# Is there a bug in FindClique?

If h is a graph, FindClique[g, {n}] should return a clique on exactly $n$ vertices if one exists in h.

Consider the following:

h = Graph[{1 <-> 2, 1 <-> 3, 1 <-> 4, 1 <-> 6, 2 <-> 3, 2 <-> 4,
2 <-> 6, 3 <-> 4, 4 <-> 6}, VertexLabels -> "Name"]
FindClique[h, {3}]


The output is {}. However, there is a clique on 3 vertices in h, like {1,2,4}. Is this indeed a bug, or am I overlooking something? Interestingly, FindCycle[h, {3}, All] does find all triangles of the graph, including {1 <-> 2, 2 <-> 4, 4 <-> 1}. I would expect FindClique[h, {3}, All] to return exactly the same answer as FindCycle[h, {3}, All] in general.

I am running V10.0.0.0, by the way.

• Confirmed in v9.0.1 and v10.0.2. You really should upgrade to 10.0.2 BTW. Please report this Wolfram support and let us know what they said. Tagging as bug. – Szabolcs Feb 17 '15 at 14:37
• Or maybe I spoke too soon and it only find maximal cliques? Let's wait until someone else chimes in. – Szabolcs Feb 17 '15 at 14:40
• @Szabolcs Oh, maybe. If it is so, the documentation is quite confusing... – Juho Feb 17 '15 at 14:43
• Indeed, it is confusing. But it appears that it finds maximal cliques only, the results agree with igraph when I test on many random graphs. So not a bug in the functions ... but a bug in the documentation then. I'll write an answer after breakfast – Szabolcs Feb 17 '15 at 14:43

This is not a bug. It appears that FindCliques returns only maximal cliques, i.e. cliques (complete subgraphs) that are not a subset a larger clique.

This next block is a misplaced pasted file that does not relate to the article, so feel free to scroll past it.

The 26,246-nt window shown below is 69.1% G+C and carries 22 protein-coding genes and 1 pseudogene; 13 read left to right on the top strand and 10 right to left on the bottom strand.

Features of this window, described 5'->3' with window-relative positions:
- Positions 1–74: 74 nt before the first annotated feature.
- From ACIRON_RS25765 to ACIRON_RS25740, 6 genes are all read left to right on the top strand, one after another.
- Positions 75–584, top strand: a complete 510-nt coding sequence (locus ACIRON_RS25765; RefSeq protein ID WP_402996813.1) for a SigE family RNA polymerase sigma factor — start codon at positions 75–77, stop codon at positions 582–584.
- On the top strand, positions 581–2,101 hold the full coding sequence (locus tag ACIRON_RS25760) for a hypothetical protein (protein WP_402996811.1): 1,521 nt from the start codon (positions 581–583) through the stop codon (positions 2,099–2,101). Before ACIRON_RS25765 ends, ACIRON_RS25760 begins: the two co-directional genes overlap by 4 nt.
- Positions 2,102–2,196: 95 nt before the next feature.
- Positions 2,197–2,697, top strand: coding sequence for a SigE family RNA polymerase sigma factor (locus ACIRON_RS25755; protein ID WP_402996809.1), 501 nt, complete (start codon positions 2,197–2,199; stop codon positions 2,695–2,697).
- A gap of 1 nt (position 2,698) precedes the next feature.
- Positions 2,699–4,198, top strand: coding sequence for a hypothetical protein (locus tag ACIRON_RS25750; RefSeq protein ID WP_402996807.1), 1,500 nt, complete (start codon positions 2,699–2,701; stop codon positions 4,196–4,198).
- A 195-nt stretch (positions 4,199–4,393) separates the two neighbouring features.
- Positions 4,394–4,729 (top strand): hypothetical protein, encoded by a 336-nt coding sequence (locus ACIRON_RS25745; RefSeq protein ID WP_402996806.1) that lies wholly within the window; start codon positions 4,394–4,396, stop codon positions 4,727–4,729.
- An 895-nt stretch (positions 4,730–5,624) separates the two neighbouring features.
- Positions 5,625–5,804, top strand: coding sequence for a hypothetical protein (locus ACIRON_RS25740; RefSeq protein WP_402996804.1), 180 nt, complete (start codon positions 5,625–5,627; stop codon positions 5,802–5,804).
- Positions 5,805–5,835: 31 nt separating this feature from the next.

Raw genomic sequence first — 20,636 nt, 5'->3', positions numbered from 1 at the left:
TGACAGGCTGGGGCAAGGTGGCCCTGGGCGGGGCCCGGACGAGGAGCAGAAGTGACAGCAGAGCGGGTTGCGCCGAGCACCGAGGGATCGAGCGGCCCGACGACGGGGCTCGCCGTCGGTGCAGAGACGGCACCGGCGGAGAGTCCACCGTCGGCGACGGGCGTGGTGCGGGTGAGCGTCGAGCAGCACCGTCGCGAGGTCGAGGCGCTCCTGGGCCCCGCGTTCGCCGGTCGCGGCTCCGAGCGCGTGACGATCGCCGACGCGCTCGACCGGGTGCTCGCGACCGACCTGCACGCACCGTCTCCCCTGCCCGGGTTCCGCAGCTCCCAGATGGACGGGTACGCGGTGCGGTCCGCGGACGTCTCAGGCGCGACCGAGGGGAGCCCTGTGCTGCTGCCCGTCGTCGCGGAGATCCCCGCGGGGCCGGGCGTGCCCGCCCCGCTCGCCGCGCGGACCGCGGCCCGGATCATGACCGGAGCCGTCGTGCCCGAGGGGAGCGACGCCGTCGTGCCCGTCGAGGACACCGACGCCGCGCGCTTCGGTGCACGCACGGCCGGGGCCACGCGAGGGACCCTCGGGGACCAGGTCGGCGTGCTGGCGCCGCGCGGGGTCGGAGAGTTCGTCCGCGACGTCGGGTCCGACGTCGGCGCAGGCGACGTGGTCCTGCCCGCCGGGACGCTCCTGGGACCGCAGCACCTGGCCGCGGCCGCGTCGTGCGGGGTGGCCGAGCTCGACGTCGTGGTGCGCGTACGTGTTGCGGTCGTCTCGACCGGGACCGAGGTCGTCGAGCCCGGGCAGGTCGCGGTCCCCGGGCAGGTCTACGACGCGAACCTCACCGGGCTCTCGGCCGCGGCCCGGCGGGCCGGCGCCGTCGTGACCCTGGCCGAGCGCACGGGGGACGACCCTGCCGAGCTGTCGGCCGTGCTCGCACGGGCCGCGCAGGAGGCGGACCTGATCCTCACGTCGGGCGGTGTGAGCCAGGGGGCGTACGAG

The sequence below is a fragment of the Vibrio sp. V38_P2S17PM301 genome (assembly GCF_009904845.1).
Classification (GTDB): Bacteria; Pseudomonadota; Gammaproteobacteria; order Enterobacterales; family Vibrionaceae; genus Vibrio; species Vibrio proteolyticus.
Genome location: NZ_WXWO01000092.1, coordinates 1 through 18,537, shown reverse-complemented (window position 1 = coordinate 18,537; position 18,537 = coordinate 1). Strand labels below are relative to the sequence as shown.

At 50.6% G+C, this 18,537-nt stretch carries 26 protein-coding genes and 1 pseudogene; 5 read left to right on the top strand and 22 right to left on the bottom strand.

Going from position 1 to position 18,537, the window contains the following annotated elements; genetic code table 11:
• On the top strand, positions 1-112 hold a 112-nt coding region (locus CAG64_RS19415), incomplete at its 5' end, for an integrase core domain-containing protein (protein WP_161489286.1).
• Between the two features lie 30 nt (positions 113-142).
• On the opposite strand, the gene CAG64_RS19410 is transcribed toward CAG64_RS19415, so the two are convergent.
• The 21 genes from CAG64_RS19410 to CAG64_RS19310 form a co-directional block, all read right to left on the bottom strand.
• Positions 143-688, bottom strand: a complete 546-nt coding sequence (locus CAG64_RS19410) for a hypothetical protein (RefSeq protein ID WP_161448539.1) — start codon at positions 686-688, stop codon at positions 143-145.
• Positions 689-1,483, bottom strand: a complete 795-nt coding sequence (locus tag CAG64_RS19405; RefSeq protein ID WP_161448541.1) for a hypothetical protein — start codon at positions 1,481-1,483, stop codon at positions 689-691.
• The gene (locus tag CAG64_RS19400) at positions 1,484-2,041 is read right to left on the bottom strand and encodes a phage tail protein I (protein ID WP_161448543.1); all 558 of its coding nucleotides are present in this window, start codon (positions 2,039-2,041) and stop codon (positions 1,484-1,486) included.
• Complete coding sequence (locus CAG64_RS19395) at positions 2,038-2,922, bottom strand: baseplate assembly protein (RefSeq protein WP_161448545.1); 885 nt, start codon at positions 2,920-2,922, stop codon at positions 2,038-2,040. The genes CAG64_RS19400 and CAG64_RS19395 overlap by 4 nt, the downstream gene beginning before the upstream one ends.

In your example {1,2,4} is not maximal because it can be extended to {1,2,4,5}.

I would not call this a bug because the behaviour is consistent, and the documentation does suggest that this is the case:

FindClique[g] finds a largest clique in the graph g.

...

A clique is a maximal set of vertices where the corresponding subgraph is a complete graph.

Personally I find this rather confusing because the standard definition of clique that I am familiar with does not require it to be maximal. It appears that by cliques Mathematica means maximal cliques.

Update: As of 2015 May the documentation page of FindCliques includes a Background section which explains precisely the terminology and what the function does.

Update: Now I recommend using IGraph/M instead of IGraphR. The command is IGCliques[g, Infinity]. See here for more details.

Here's a quick test to show that Mathematica finds maximal cliques correctly, by comparing with igraph:

canonical = Sort[Sort /@ Round[#]] &

g = RandomGraph[{10, 20}];

canonical@FindClique[g, Infinity, All]

(* {{1, 6}, {1, 10}, {2, 6}, {2, 10}, {4, 5}, {4, 6}, {1, 3, 7}, {1, 7, 8}, {3, 7, 9}, {4, 7, 8}, {2, 3, 5, 9}} *)

<<IGraphR
canonical@IGraph["maximal.cliques"][g]

(* {{1, 6}, {1, 10}, {2, 6}, {2, 10}, {4, 5}, {4, 6}, {1, 3, 7}, {1, 7, 8}, {3, 7, 9}, {4, 7, 8}, {2, 3, 5, 9}} *)

And @@ Table[
With[{g = RandomGraph[{10, 20}]},
canonical@FindClique[g, Infinity, All] === canonical@IGraph["maximal.cliques"][g]],
{100}]

(* True *)


Two workarounds for finding all cliques, not only maximal ones:

• First find the maximal ones, then take all Subsets of each clique. This does not make it easy to find cliques only up to size $k$ though.

• Use igraph though IGraphR, like this: IGraph["cliques"][h, 3, 3] $\longrightarrow$ {{1., 2., 3.}, {1., 2., 4.}, {1., 2., 5.}, {1., 3., 4.}, {1., 4., 5.}, {2., 3., 4.}, {2., 4., 5.}}

Mathematica finds only maximal cliques. It has more sense since any subset of clique is clique. So you can use Subsets to find all cliques of the size k

findAllCliques[g_, {k_}] := Union @@ (Subsets[#, {k}] & /@ FindClique[g, {k, ∞}])

findAllCliques[h, {3}]
(* {{1, 2, 3}, {1, 2, 4}, {1, 3, 4}, {2, 3, 4}} *)
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